Tech Tidbits: New Google Guy, Amazon & Taxes, GameHouse & Kindle

9/18/12Follow @curtwoodward

A few bits of news involving Seattle-area tech companies and startup organizations to get you up to speed as the week continues:

—There’s a new site director at Google’s Kirkland, WA office. Brier Dudley reports in The Seattle Times that the new head honcho is Chee Chew, 42, a user interface expert and MIT graduate who joined Google in 2007 after 14 years at Microsoft.

Chew replaces Scott Silver, the former Kirkland site director who transferred to Google’s headquarters in Mountain View, CA. The director of Google’s Seattle office, located along the ship canal in the Fremont neighborhood, is cloud computing expert Doug Orr, as we first reported late last year.

Google is the grandaddy of the San Francisco Bay Area technology companies parachuting into Seattle to get their fill of engineering talent that is increasingly scarce in the California market. As entrepreneur and former Microsoftie Hadi Partovi tells the Times, recruiting “is easier in Seattle than in the Bay Area, since the number of relevant startups competing for the talent is much smaller.”

Of course, there are a ton of smaller competitors in Seattle these days too—along with the appetites of Microsoft and particularly Amazon, which is on a path to reach 20,000 people or more in Seattle in the coming years. One of those competitors is Facebook, which has a large engineering office in Seattle (and which Partovi helped get off the ground).

—Amazon has been a staunch holdout against collecting local sales taxes for many years, but that’s begun to thaw in the past couple of years. It seems clear that the Seattle-based retail giant is now ready to take on a task it once deemed too complex and not legally defensible in order to build out its shipping operations and get a national deal on sales tax uniformity passed by Congress.

The latest chip to fall is a big one: California, where Amazon started collecting sales tax this weekend. Legend has it that Amazon is actually located in Seattle because it was close to the Golden State’s treasure trove of consumers without actually being in California—meaning Amazon could ship things to those folks quickly without having to charge them sales tax, gaining a nicely competitive price.

That was probably a crucial factor for some consumers in the days when online shopping was scary and weird. But it’s not anymore, and Amazon’s resistance to collecting taxes in places where it has shipping operations in particular relied on reasoning that could charitably be described as tortured—the company insisted that the Amazon.com retail site and the Amazon fulfillment services that handled the orders were merely unrelated branches under a larger parent company.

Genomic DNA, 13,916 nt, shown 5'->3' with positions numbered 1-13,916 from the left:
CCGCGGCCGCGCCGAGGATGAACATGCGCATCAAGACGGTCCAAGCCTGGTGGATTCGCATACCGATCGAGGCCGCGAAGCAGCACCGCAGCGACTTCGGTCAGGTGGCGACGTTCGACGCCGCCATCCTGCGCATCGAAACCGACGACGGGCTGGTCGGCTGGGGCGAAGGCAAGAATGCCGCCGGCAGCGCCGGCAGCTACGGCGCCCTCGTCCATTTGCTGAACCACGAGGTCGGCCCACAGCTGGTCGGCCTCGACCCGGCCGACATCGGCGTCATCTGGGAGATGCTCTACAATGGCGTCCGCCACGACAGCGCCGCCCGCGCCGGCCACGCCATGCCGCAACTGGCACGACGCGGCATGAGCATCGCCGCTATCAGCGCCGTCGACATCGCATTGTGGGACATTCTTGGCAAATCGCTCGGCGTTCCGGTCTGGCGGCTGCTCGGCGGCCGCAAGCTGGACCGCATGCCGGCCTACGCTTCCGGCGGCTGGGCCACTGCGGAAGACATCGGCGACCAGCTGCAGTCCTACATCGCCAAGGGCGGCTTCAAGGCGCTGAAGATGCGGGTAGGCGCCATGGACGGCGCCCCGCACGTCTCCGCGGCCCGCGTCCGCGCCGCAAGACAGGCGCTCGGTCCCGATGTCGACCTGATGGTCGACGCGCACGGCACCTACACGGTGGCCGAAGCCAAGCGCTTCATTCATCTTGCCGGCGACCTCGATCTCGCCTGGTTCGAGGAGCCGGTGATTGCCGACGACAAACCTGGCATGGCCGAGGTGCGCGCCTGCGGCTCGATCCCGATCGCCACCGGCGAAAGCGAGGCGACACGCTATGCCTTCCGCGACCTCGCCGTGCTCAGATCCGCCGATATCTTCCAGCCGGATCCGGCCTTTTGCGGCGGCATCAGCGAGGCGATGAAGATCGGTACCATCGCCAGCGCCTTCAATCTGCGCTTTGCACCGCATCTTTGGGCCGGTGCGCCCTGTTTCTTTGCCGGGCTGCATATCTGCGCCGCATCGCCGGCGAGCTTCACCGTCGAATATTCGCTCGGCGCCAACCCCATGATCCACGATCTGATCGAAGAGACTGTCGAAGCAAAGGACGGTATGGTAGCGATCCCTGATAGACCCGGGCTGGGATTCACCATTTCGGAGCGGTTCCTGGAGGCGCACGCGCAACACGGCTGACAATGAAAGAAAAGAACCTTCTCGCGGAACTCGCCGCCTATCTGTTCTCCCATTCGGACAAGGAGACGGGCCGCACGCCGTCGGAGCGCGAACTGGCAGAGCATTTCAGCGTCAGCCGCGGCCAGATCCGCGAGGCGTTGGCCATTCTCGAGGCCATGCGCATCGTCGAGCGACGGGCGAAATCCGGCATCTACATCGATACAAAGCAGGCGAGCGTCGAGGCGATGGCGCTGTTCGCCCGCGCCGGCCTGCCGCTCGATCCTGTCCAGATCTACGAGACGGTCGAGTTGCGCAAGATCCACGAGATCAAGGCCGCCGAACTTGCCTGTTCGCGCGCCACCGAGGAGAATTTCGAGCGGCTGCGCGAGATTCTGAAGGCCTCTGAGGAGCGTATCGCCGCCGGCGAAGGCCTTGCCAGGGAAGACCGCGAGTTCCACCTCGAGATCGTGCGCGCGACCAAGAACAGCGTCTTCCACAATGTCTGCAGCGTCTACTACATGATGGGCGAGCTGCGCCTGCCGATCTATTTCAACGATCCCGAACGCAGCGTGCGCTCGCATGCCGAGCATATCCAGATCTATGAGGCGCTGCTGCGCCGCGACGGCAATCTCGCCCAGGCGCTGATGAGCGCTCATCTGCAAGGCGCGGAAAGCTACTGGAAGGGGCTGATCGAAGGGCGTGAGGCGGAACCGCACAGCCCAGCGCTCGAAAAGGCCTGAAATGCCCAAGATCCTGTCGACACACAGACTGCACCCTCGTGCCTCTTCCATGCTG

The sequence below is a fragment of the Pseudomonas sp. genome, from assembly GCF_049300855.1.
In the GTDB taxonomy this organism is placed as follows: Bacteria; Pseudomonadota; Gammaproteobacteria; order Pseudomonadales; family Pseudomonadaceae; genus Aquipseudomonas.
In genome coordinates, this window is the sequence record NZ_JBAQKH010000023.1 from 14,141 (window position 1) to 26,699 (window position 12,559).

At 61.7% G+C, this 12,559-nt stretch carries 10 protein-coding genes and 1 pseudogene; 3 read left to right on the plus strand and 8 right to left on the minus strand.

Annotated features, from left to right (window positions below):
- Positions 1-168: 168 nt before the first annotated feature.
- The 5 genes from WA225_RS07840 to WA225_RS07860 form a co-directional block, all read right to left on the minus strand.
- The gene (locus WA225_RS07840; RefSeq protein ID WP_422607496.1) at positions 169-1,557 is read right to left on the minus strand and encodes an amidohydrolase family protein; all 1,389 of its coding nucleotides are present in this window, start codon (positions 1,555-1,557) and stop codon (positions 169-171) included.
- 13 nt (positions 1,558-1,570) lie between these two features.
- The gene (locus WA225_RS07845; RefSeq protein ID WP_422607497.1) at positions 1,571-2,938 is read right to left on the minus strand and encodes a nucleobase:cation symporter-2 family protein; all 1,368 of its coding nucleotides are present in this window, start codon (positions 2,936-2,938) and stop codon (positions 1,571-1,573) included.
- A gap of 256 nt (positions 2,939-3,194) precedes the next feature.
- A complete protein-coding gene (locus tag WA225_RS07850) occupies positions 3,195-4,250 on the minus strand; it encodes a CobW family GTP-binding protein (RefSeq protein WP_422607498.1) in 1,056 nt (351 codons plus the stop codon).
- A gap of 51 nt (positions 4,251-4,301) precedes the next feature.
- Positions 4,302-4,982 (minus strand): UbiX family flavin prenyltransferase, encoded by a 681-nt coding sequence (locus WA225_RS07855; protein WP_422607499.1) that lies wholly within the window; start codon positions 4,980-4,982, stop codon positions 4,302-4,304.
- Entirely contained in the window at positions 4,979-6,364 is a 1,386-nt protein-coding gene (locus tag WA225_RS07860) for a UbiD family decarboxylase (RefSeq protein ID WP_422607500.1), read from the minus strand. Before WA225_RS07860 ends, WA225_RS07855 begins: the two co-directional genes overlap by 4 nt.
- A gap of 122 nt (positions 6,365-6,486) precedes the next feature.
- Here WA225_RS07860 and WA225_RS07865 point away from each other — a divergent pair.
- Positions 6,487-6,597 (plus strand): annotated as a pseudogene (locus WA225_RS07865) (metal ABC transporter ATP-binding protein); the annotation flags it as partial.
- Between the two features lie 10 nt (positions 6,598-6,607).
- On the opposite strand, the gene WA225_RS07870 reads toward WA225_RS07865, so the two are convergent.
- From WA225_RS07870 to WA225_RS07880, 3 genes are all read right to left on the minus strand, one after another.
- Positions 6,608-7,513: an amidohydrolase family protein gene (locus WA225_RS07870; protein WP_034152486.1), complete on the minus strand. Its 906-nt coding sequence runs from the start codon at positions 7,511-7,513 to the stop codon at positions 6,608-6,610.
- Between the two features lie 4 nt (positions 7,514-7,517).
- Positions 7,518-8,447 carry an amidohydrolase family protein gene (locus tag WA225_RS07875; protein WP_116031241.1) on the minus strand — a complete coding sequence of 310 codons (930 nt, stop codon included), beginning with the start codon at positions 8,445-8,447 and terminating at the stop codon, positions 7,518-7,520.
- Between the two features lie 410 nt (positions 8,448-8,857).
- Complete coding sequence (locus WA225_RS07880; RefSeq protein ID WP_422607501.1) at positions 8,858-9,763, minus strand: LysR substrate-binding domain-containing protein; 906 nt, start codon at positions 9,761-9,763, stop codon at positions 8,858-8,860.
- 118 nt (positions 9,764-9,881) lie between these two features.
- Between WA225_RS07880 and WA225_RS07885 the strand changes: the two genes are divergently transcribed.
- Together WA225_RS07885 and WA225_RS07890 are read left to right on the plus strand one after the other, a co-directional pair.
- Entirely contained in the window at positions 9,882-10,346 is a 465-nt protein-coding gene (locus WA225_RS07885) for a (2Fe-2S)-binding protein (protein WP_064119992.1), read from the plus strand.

I don’t think this will be as big a deal as some people seem to think. This New York Times story, for instance, goes way too far in declaring that Amazon’s tax gap was “perhaps its biggest competitive edge.” These days, Amazon relies on its strong brand, endless selection, fast and cheap shipping, easy returns, digital video services, and millions of credit card numbers to gain an edge in retail.

Just ask everyone in Washington state, who’s been paying sales tax since the beginning.

—I missed this one the first time around, but RealNetworks’ GameHouse division is betting even bigger on the newest version of crosstown neighbor Amazon’s Kindle Fire tablet—just as makeover-minded Real starts operating the games unit and two others as standalone businesses.

The Kindle Fire is mostly thought of for consuming digital media like books, videos, and games. And GameHouse says it’s found success there, touting its Doodle Jump title as one of the Top 20 paid apps on the Amazon app store. That game will return on the new Kindle Fire HD, and will be joined by another title, Collapse.

GameHouse also is distributing a word game, TextTwist, on the e-ink Kindle book reader devices for the first time.

The holidays are a big time for any consumer retail business, including video games, but this season will be especially crucial for GameHouse. RealNetworks announced in early September that it was going to operate the GameHouse, RealPlayer, and software-as-a-service businesses as separate business units. That’s a move that could set any or all of those branches up for a spin-off.

It’s all part of the latest turnaround plan for Real, which is back under the interim leadership of founder Rob Glaser.

Curt Woodward is a senior editor for Xconomy based in Boston. Email: cwoodward@xconomy.com Follow @curtwoodward

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